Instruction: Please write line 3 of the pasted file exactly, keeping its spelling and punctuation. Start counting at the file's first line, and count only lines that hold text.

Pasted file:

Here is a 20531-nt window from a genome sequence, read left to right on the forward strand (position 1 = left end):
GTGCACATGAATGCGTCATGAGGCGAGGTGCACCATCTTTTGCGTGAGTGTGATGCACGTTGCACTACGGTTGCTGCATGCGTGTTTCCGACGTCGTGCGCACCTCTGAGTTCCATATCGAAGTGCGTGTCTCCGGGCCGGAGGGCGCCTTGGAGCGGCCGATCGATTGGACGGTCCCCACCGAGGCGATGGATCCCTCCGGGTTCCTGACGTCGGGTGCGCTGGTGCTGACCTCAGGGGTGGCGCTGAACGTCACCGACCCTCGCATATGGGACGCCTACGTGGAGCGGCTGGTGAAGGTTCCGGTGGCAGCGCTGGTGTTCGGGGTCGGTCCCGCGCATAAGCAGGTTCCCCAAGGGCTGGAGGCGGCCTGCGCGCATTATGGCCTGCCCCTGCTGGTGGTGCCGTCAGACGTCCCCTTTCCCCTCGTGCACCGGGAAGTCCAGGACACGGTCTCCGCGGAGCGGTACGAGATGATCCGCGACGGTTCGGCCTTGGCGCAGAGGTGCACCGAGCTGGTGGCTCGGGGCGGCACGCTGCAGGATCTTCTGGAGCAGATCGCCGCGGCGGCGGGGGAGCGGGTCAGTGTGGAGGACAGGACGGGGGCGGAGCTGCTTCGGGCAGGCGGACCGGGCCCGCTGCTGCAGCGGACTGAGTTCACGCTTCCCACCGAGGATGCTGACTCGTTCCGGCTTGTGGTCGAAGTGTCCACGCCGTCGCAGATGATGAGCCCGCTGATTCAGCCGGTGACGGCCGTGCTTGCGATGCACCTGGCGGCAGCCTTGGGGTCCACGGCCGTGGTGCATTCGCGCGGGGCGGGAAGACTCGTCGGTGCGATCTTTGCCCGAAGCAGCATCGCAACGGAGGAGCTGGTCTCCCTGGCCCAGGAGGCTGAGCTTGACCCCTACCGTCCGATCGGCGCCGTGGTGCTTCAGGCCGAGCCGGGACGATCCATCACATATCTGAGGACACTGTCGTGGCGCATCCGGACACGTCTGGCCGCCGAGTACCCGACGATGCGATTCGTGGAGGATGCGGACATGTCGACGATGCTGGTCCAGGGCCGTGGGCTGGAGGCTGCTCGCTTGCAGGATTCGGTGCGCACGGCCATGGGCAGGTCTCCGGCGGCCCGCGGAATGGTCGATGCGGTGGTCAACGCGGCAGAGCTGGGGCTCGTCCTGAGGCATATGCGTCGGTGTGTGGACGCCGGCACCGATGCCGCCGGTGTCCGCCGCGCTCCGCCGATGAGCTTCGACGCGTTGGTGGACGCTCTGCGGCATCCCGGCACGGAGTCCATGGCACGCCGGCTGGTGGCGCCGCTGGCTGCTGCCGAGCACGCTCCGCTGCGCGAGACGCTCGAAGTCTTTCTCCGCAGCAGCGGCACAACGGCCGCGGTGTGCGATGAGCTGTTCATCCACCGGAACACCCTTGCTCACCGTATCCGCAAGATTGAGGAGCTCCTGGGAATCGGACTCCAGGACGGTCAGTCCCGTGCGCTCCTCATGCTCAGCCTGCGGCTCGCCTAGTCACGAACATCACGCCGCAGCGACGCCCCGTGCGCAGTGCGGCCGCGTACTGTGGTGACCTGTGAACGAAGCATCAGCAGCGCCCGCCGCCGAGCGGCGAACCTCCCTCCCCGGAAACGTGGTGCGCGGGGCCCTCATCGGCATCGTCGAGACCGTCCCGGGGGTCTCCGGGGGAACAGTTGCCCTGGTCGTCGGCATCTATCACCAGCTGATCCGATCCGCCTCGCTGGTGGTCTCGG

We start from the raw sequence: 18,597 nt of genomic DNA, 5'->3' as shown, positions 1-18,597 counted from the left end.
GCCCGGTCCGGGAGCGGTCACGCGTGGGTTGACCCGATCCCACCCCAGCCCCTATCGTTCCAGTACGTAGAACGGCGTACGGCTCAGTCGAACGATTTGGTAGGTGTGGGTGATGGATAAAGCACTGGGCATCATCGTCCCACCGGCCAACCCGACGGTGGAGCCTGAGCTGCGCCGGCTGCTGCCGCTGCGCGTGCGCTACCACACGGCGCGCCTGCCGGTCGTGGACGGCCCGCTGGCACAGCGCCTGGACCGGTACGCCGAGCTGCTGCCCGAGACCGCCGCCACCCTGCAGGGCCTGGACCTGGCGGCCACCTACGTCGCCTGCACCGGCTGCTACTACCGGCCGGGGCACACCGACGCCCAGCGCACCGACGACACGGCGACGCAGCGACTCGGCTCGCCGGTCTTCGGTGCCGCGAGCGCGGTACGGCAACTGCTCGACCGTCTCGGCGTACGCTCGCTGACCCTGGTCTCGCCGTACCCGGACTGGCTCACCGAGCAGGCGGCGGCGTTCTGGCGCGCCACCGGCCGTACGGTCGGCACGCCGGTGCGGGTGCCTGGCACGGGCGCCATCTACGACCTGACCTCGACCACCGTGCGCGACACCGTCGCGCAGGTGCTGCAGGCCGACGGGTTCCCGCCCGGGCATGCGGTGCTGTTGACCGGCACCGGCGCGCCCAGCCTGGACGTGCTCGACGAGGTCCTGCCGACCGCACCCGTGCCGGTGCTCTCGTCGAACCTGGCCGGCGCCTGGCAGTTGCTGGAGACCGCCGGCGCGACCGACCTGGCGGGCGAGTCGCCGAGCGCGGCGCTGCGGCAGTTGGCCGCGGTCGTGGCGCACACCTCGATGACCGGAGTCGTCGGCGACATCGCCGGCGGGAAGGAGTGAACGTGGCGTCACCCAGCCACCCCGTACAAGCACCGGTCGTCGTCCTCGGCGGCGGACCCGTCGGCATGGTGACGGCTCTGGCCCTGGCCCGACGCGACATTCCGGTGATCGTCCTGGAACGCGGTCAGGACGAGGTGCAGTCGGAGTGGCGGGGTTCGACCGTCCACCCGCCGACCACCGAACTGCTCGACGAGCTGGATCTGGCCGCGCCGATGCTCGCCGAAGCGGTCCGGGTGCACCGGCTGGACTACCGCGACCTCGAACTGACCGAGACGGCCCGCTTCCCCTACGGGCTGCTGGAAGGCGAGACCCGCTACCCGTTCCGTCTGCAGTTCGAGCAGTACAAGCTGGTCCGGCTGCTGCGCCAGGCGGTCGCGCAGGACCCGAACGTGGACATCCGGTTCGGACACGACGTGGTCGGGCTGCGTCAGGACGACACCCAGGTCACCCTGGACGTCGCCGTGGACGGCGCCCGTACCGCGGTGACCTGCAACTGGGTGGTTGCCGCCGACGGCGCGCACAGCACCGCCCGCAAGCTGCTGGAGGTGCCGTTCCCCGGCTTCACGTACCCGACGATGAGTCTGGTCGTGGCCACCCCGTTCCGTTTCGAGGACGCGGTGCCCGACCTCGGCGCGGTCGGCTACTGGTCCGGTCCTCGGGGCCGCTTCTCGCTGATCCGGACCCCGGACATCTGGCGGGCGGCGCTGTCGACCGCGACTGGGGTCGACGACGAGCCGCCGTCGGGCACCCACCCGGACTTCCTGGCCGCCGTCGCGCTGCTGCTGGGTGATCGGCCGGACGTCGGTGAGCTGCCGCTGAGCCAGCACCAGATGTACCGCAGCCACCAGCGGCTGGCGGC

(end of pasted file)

We start from the raw sequence: 18,597 nt of genomic DNA, 5'->3' as shown, positions 1-18,597 counted from the left end.